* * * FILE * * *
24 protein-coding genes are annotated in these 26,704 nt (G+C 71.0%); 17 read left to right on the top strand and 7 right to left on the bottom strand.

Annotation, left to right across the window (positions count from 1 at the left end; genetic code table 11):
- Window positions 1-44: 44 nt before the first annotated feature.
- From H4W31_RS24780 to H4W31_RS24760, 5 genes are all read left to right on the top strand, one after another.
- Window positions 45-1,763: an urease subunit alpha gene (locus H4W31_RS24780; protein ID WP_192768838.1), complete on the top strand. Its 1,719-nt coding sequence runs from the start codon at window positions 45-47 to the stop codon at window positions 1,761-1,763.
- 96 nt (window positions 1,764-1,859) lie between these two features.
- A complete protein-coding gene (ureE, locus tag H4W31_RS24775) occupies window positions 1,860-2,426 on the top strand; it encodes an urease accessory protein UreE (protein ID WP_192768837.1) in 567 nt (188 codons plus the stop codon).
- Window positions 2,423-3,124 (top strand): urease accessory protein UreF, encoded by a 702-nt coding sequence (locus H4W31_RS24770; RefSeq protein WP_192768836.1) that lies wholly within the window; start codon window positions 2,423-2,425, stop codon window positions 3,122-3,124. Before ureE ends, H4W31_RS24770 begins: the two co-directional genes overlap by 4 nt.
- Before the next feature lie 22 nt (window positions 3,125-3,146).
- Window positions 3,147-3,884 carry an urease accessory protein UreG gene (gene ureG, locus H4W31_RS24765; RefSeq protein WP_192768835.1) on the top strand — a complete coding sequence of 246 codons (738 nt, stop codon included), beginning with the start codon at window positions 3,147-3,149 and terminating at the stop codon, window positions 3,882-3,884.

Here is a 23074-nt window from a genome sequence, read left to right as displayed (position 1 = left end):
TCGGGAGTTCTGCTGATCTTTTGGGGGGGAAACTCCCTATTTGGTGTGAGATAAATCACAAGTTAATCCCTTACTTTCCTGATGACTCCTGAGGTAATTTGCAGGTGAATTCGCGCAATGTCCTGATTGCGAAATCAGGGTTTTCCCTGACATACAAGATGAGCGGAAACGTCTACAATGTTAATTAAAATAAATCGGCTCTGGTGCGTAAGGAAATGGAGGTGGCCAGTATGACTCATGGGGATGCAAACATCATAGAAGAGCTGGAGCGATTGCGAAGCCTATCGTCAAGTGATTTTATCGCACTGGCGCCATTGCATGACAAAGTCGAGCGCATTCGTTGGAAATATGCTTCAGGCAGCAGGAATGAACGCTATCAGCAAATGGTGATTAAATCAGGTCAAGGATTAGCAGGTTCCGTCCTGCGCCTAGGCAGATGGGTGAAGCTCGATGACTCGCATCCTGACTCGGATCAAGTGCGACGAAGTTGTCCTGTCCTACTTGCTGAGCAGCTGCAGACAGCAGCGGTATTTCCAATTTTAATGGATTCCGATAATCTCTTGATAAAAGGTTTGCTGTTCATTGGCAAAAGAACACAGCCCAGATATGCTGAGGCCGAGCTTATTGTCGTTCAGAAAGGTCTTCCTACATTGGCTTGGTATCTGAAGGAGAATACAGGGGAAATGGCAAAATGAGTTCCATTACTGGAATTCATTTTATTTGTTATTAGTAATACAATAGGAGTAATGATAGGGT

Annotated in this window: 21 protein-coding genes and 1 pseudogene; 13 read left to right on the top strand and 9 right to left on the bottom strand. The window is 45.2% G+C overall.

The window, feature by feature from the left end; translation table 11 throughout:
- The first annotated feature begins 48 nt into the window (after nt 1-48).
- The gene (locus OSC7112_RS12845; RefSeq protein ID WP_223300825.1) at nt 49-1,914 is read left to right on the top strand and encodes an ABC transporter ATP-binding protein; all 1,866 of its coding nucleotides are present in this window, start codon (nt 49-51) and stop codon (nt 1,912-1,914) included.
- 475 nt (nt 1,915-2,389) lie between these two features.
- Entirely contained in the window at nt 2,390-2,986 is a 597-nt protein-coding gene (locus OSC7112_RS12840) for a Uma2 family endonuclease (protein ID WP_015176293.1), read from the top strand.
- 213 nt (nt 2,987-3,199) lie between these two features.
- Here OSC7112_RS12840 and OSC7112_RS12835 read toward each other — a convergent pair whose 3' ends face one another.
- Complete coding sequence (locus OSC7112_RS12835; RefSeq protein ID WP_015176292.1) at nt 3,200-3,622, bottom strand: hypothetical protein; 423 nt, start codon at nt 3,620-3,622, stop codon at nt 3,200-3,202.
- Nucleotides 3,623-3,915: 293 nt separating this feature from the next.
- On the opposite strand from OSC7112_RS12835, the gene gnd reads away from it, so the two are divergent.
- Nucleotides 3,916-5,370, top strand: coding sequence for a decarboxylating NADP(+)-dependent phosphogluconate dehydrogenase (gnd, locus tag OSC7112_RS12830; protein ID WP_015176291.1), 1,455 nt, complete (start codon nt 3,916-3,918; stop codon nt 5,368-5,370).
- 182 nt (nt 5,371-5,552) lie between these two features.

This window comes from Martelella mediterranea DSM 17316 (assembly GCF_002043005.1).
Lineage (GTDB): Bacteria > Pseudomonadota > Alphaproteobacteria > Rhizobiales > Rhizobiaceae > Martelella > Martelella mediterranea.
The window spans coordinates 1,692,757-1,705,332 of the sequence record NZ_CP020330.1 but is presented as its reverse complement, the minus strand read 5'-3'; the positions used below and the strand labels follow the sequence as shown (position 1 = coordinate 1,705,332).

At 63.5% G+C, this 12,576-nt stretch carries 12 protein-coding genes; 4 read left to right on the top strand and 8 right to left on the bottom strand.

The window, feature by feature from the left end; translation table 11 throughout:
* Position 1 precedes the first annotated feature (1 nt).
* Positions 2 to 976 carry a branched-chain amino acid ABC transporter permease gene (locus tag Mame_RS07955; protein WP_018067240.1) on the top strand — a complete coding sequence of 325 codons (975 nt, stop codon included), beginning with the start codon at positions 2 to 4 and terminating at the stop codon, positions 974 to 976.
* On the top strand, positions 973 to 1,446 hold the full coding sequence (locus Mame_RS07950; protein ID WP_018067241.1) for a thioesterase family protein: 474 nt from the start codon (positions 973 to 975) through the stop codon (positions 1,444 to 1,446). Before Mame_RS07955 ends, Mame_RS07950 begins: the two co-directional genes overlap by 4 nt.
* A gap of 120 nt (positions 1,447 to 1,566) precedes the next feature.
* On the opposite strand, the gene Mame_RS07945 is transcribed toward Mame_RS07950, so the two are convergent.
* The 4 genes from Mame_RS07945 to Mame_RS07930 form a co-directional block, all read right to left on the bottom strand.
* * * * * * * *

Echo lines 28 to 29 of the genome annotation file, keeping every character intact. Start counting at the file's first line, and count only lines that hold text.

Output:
The window spans coordinates 1,692,757-1,705,332 of the sequence record NZ_CP020330.1 but is presented as its reverse complement, the minus strand read 5'-3'; the positions used below and the strand labels follow the sequence as shown (position 1 = coordinate 1,705,332).

At 63.5% G+C, this 12,576-nt stretch carries 12 protein-coding genes; 4 read left to right on the top strand and 8 right to left on the bottom strand.